The 3 Biggest Mistakes Authors Make When They Self-Publish

The 3 Biggest Mistakes Authors Make When They Self-Publish

Self-publishing is awesome. Seriously, it's likely the best thing that's ever happened to millions of authors who, for one reason or another, decided that a traditional publishing path wasn't right for them. 

The majority of authors I work with choose to self-publish, and I know that the work we do together is top-notch and serves my authors' brands, messages, and readers. But I also see a lot happening in the industry outside my glowing niche of inspired writers, and some of it makes me a trifle sad. 

So many authors have great concepts, stories, and visions, but falter in the execution. And, because they've chosen to self-publish, there's no one in the "pipeline" to catch and correct their errors, or help them in areas where they lack knowledge or expertise. The result is that they end up sending books to print that aren't ready to share with the world and/or aren't presented in a way that will excite and interest readers. 

What My Writing Life REALLY Looks Like

Phew! What a summer! 

Since Aelyn's birth, things have been a whirlwind in our house. Seriously. When people come to visit, I usher them in, and say, "Welcome to the Haynes Family chaos." They laugh, but five minutes in they start to understand. 

With a two-month old, a three-year-old, and a hubby who owns a seasonal business (seven days a week, all summer long), keeping up with my writing has been a bit of a challenge for me. I'm usually typing over my Little Star's head as she snuggles on her nursing pillow, or trying to carry on a running conversation about Doc McStuffins with my Moonbeam while answering e-mails. Quiet moments of reflection are truly just moments; tiny islands in a sea of baby coos, toddler giggles, and conversations with my hubby shouted over the tops of little heads. 

And I wouldn't change a thing.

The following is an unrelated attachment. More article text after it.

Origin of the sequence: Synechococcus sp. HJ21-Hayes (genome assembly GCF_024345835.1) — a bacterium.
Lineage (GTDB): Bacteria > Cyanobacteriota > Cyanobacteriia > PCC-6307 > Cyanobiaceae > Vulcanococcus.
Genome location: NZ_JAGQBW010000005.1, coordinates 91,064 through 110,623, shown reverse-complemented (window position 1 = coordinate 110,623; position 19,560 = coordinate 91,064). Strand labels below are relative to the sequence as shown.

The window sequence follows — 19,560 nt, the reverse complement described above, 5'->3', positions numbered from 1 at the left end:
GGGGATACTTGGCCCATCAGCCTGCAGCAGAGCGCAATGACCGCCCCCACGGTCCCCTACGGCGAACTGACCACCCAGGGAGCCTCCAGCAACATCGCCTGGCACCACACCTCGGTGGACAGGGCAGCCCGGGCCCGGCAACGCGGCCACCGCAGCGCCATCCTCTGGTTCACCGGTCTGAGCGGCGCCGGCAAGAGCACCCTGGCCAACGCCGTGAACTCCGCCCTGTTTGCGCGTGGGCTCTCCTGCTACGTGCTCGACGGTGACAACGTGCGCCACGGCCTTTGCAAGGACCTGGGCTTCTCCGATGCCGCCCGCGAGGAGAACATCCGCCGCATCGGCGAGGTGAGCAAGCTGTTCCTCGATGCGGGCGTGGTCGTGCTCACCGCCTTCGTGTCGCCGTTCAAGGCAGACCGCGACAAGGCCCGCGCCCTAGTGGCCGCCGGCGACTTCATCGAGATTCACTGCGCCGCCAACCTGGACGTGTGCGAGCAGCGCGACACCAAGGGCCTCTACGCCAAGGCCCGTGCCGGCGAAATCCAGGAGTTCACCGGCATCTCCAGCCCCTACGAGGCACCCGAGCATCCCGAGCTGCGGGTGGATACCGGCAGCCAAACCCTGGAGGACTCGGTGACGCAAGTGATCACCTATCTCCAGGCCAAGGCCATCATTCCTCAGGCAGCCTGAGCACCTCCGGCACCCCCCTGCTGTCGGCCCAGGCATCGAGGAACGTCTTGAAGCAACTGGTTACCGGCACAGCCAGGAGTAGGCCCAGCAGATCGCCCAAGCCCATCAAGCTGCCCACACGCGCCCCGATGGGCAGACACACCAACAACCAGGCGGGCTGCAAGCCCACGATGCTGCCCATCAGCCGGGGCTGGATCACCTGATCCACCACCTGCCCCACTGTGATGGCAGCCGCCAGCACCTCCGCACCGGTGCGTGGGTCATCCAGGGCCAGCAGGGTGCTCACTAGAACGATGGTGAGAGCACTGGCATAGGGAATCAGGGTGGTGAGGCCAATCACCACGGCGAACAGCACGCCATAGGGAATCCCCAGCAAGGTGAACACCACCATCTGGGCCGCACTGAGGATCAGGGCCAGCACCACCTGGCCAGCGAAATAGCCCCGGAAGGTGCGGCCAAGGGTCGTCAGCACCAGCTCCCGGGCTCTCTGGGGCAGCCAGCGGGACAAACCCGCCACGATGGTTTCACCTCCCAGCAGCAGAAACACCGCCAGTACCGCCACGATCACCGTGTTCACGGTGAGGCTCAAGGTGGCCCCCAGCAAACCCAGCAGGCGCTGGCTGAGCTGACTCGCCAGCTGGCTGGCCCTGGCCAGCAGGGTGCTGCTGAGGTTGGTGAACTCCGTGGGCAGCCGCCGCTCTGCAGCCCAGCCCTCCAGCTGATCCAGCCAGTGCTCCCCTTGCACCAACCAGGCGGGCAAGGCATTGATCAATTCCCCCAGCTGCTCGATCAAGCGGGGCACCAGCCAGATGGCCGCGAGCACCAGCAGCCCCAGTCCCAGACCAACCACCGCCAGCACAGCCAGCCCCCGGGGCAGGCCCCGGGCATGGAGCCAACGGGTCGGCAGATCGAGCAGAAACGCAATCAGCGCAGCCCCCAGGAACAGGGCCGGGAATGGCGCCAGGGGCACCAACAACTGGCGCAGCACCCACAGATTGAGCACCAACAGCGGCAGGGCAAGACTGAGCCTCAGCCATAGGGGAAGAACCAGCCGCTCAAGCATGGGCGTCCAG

Has Your Book Been "Skyed"?

Has Your Book Been "Skyed"?
A guest post by author and Indie Books Unleashed founder Crystal Klimavicz

As a writer and thinker, I am a huge Malcolm Gladwell fan. His books line a shelf in my study and I reread chapters often. How can you not appreciate the voice of reason when it encounters everyday life and sheds new light upon it? Gladwell encourages me to question the ways of the world, just as his ideas bring clarity and resonance to concepts in a delightful way.

In his latest novel, David and Goliath, Gladwell offers explanations of why being bigger doesn’t necessarily equate to being better. As always, he provides a number of examples, from the very battle the shepherd boy won against the imposing giant in Biblical times, to paintings from the late nineteenth century artists Monet, Manet, Pisarro, Cezanne, and Degas.

But what I found most interesting was a term that referenced these artists at a venue called The Salon. It was the largest and most prestigious art competition that was held in Paris in that day. No painter could submit more than three pieces and artists suffered numerous rejections. The aforementioned painters, although now world-renowned for their style known as Impressionism, were often shunned.

3 Steps to Successfully Market Your Book

3 Steps to Successfully Market Your Book
A guest post from marketing expert Suzanne Tregenza Moore, MBA

New or aspiring authors often believe that the writing of the book is the biggest challenge they need to overcome for their work to be a shining success. In truth, the writing is just the beginning!

One of the reasons successful publishing houses exist is that being an excellent writer doesn’t mean you know how to be an excellent book marketer. This article provides three steps you should take to become just that.